This is not the only equal-tempered scale. If you go up by 12 fifths, you get to B#, which in untempered Pythagorean scale is 23.48 cents above C. Suppose you keep adding notes until you get close to C again. After 7 more fifths (F##, C##, G##, D##, A##, E##, B##) we have gone up nineteen fifthss to reach B##, 137.14 cents above C. If we flatten every fifth by 1/19 of this amount, we get a fifth of 694.74 cents and a major third of 378.95 cents. This fifth is even worse than in the quarter-comma meantone scale, and the major third is 7.36 cents short of its sweetest value, much better than in twelve-equal but still not good. If you go by the notion that good fifths are strident and good thirds are soothing, nineteen-equal isn't a bad tuning for lullabies.

Keep going around and around. Five fifths after B## is A###, which is 46.96 cents above C. Divide that by 24 and we get the twelve-equal scale again. Seven fifths after A### is A####, 160.6 cents above C. We got here by taking thirty-one fifths in total, so divide by 31 to get 5.18. This gives a fifth of 696.77 and a major third of 387.1, only .79 cent away from a perfect 386.31. The value 5.18 is .22 of the syntonic comma, or about two ninths, so we could call this tuning two-ninths-comma meantone or thirty-one-tone equal tempered. Thirty-one has very good major thirds and a fifth that is a bit flat but better than quarter-comma. Thirty-one notes are a lot to cram into one octave on a keyboard, and challenging to notate.

The 12-equal scale has 5 long intervals of 2 steps and 2 short intervals of 1 step. The 19-equal " " 5 " " " 3 steps " 2 " " " 2 steps The 31-equal " " 5 " " " 5 steps " 2 " " " 3 steps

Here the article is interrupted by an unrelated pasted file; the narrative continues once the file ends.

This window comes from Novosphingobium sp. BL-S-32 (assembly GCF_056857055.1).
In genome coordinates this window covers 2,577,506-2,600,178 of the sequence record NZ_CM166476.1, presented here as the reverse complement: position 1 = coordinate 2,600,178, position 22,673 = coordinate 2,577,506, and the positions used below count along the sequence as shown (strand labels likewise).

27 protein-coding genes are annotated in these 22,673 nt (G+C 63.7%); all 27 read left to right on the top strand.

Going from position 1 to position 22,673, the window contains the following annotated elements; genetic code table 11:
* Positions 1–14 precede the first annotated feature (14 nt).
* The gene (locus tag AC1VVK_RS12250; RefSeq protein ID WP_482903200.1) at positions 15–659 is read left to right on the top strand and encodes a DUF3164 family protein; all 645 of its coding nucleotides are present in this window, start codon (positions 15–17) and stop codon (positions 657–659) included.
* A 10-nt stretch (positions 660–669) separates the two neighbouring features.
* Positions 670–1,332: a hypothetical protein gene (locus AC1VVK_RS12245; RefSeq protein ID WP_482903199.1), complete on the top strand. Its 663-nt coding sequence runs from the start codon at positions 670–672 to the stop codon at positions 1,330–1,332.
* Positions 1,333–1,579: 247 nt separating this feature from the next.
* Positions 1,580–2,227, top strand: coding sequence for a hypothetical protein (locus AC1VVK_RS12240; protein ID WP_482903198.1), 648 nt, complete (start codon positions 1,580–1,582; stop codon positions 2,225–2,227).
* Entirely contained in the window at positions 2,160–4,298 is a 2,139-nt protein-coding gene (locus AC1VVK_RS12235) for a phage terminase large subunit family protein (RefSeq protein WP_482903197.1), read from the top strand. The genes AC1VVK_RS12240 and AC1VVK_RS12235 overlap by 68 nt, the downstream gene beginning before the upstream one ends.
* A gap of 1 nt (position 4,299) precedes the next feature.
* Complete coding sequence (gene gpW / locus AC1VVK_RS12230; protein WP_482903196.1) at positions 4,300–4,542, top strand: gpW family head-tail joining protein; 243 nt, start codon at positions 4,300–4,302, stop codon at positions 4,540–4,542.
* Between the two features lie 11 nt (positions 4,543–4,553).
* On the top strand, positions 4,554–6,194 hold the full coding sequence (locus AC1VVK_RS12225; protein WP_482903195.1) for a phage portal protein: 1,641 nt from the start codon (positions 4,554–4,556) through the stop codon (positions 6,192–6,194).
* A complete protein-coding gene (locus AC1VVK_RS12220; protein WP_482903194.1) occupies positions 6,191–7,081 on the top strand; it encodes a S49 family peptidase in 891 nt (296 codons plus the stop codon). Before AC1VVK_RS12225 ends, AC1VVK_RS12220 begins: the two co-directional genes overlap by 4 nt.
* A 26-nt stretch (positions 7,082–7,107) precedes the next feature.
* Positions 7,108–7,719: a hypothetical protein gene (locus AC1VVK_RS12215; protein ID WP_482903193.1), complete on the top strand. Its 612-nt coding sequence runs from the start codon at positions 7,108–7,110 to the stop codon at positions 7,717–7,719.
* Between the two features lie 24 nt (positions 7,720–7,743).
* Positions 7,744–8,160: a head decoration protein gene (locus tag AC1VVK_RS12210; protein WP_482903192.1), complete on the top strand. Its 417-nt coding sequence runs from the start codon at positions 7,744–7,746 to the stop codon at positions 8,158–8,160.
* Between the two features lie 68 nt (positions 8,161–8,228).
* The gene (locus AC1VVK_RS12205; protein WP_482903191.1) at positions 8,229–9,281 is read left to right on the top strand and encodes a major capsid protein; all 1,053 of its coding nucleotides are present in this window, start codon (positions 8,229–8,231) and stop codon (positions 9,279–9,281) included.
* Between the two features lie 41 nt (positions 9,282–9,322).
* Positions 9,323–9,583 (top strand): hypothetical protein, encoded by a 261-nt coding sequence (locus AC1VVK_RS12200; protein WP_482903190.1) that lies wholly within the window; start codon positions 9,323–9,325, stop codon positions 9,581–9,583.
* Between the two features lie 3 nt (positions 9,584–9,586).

We could follow the fifths around twelve more steps to get 43-equal, with intervals of 7 and 4 steps. This gets a fifth that's one cent better than thirty-one-equal - still 4.3 cents flat -- and a third that's four cents worse.

There is an interesting tuning that is not directly on this path. Fifty-three steps would lead to a fifth of 701.89 cents - close enough to perfect - and a major third of 407.55 cents - almost as bad as Pythagorean. Harry Partch noticed that the size of a step in 53-equal is 22.64 cents (making this essentially a "scale of commas"). Make the major third 17 steps instead of 18, and it works out to 384.91 cents, only 1.4 cents from perfect. The scale goes up by 9, 8, 5, 9, 9, 8, 5 steps, so a tune in the Partch scale would have intervals of nine and eight steps, just as the Just scale has intervals of 9/8 and 10/9. So this tuning is wonderful for harmonization, but imperfect for melodies. It is not a mean-tone scale.

The ratios between short and long steps in a scale don't have to be rational.
Kornerrup decided that they should be in the Golden Ratio of (1 + square root of 5)/2,
about 1.618, giving a long step of 192.4 cents, a short step of 118.9 cents, and a
fifth of 696.2 cents. Charles Lucy uses a long step of 1 octave/2 pi, or 191.0 cents,
giving a short step of 122.5 cents and a fifth of 695.5 cents. Both ** Lucytuning **
and ** Kornerrup Phi** are close to quarter-comma meantone, but come from different
theoretical bases.

Diatonic instruments like harps can be tuned to whatever scale sounds best for the piece in question, without worrying about transposition. Under these conditions, the best compromise is a meantone scale that gets the thirds and the fifths where you prefer them, somewhere between quarter-comma and eighth-comma. For instruments that have to transpose, we have to compromise between sweetness of sound and playability. Twelve-equal is the usual answer, but nineteen is feasible and thirty-one is possible on a keyboard.

Be aware that much ethnic music does NOT play well in twelve-equal. Use Pythagorean for medieval music, meantone for Baroque music, and listen really hard to what the singer does in Turkish and old Celtic music. I just don't have the knowledge to analyze the scales they use.

And notice that all of this analysis assumes that an octave is exactly 1200 cents. If you stretch the octave a bit, you can have longer fifths and/or shorter major thirds. Stretching the octave two cents lets you stretch the too-short fifths of quarter-comma meantone by one cent, keeping the good-sounding thirds. In thirty-one-tone equal, the good thirds go up by 20/31 of a cent and the fifths by 36/31 of a cent. Pianos are actually tuned with long octaves, which would help the sound of a meantone instrument but makes the long thirds of a 12-equal tuning even worse. (The long octaves are to deal with inharmonicities caused by string stiffness, and don't have anything to do with the tuning math we are considering.) Back to main page